Drawn from 3,000 years of the history of power, this is the definitive guide to help readers achieve for themselves what Queen Elizabeth I, Henry Kissinger, Louis XIV and Machiavelli learnt the hard way. Law 1: Never outshine the master Law 2: Never put too much trust in friends; learn how to use enemies Law 3: Conceal your intentions Law 4: ...Read MoreDrawn from 3,000 years of the history of power, this is the definitive guide to help readers achieve for themselves what Queen Elizabeth I, Henry Kissinger, Louis XIV and Machiavelli learnt the hard way. Law 1: Never outshine the master Law 2: Never put too much trust in friends; learn how to use enemies Law 3: Conceal your intentions Law 4: Always say less than necessary. The text is bold and elegant, laid out in black and red throughout and replete with fables and unique word sculptures. The 48 laws are illustrated through the tactics, triumphs and failures of great figures from the past who have wielded - or been victimised by - power.Read Less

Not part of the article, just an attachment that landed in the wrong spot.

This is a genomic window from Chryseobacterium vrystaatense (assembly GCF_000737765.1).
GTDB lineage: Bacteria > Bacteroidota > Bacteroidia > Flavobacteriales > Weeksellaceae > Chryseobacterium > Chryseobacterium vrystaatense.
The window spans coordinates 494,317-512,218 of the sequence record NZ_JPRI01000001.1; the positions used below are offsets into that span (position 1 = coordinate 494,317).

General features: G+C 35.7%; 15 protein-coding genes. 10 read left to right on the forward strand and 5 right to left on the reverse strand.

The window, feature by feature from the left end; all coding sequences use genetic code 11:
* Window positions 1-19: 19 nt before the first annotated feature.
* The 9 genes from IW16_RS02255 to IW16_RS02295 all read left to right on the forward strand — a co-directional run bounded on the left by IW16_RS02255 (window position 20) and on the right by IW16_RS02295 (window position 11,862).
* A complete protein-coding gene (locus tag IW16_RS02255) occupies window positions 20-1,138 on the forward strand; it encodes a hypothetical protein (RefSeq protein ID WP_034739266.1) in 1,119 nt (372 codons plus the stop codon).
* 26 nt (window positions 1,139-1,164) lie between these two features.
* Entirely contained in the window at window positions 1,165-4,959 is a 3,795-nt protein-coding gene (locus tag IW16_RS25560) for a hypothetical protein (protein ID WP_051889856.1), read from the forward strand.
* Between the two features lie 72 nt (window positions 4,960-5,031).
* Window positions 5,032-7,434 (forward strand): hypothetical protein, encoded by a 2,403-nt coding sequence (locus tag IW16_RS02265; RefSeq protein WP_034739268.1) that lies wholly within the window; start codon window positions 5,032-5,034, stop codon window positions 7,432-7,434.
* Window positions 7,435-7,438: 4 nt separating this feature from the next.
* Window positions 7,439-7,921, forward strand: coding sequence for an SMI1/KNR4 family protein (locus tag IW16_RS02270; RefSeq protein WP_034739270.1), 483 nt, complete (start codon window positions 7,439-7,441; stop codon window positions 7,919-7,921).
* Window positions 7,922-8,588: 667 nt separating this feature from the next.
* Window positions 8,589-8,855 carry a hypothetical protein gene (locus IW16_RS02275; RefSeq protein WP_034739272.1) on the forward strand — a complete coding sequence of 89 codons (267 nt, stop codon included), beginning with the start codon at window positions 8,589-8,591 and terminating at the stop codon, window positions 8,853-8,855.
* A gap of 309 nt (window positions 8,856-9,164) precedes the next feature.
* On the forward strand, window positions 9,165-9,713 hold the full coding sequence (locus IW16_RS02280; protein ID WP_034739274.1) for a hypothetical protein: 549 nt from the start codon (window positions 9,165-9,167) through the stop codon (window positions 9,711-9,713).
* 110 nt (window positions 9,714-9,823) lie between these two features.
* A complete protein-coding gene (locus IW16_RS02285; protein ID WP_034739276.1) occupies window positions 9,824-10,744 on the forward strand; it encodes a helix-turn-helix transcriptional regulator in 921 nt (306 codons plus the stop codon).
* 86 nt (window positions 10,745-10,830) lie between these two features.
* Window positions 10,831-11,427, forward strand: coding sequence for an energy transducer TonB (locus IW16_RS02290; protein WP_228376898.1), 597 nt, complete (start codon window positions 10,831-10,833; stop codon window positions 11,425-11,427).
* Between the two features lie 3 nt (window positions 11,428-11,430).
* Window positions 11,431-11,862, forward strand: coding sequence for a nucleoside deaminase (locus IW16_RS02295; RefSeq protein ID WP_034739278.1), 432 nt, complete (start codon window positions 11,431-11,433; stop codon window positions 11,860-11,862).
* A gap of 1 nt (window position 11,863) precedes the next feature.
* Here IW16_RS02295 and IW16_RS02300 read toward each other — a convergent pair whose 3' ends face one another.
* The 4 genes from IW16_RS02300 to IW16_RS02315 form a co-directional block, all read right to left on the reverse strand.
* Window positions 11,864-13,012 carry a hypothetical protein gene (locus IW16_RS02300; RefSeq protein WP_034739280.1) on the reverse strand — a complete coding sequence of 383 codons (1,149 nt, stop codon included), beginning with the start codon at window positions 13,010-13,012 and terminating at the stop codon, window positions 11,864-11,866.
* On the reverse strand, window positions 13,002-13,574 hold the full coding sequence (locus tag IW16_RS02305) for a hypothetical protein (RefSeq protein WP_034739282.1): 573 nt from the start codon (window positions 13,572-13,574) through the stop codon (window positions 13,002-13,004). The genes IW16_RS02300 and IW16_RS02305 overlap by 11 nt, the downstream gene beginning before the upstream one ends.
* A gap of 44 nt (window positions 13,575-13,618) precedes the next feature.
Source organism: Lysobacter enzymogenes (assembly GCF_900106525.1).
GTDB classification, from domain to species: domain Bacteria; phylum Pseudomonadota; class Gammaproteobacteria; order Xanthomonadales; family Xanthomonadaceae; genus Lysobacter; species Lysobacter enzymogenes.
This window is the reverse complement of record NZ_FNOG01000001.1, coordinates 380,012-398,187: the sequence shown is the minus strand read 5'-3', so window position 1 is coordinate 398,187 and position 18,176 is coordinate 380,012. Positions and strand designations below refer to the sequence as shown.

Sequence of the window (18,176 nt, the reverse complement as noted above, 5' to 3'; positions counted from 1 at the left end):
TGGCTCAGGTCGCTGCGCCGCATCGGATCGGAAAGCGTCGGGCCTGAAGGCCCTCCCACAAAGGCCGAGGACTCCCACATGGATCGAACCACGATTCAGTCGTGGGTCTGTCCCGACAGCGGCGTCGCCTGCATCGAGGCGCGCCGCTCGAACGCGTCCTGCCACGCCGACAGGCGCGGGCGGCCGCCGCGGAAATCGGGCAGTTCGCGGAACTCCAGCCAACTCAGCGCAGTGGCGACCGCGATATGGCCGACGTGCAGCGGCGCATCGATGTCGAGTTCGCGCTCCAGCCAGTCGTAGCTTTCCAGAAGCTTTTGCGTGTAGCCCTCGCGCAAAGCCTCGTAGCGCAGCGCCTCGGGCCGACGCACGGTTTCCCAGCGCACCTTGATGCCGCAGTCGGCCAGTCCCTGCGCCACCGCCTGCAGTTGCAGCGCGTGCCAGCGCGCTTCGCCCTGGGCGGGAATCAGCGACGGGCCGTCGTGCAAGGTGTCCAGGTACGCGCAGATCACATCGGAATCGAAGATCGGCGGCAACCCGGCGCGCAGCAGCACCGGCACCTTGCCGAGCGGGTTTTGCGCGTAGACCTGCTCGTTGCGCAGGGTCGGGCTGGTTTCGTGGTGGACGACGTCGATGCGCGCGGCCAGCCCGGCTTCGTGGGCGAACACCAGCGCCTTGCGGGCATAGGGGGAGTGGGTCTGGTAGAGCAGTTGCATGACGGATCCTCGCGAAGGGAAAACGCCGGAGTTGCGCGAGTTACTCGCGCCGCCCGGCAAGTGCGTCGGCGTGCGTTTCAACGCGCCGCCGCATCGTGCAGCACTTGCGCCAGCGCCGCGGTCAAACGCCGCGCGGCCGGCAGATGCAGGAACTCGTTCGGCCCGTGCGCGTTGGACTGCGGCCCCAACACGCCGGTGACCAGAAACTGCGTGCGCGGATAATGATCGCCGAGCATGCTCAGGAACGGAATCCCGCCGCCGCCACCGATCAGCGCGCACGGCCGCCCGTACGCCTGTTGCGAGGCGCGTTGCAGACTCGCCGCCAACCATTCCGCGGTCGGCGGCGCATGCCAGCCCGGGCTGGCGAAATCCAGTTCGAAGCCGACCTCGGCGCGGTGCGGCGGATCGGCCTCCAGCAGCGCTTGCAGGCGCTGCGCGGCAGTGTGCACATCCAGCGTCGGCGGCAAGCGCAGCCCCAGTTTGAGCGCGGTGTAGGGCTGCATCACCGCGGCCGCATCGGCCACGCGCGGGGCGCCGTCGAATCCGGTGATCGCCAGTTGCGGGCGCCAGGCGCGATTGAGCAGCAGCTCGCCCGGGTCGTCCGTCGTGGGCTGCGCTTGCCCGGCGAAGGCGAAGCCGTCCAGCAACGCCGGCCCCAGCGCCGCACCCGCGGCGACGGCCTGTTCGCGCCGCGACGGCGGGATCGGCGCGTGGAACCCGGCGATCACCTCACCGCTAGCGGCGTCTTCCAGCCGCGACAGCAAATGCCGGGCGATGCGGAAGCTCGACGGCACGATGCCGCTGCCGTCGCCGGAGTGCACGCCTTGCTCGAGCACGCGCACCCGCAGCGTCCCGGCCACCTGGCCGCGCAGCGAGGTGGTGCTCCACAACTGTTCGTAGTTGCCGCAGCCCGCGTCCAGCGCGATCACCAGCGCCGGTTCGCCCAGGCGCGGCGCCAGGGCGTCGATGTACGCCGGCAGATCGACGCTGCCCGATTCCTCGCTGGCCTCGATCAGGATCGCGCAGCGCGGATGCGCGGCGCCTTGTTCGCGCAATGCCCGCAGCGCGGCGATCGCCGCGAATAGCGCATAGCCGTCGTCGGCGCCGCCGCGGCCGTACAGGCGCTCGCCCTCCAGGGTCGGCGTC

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Publishers Weekly, 1998-07-31 Greene and Elffers have created an heir to Machiavelli's Prince, espousing principles such as, everyone wants more power; emotions, including love, are detrimental; deceit and manipulation are life's paramount tools. Anyone striving for psychological health will be put off at the start, but the authors counter, saying "honesty is indeed a power strategy," and "genuinely innocent people may still be playing for power." Amoral or immoral, this compendium aims to guide those who embrace power as a ruthless game, and will entertain the rest. Elffers's layout (he is identified as the co-conceiver and designer in the press release) is stylish, with short epigrams set in red at the margins. Each law, with such allusive titles as "Pose as a Friend, Work as a Spy," "Get Others to Do the Work for You, But Always Take the Credit," "Conceal Your Intentions," is demonstrated in four waysæusing it correctly, failing to use it, key aspects of the law and when not to use it. Illustrations are drawn from the courts of modern and ancient Europe, Africa and Asia, and devious strategies culled from well-known personae: Machiavelli, Talleyrand, Bismarck, Catherine the Great, Mao, Kissinger, Haile Selassie, Lola Montes and various con artists of our century. These historical escapades make enjoyable reading, yet by the book's conclusion, some protagonists have appeared too many times and seem drained. Although gentler souls will find this book frightening, those whose moral compass is oriented solely to power will have a perfect vade mecum. BOMC and Money Book Club alternates. Author tour. (Sept.)
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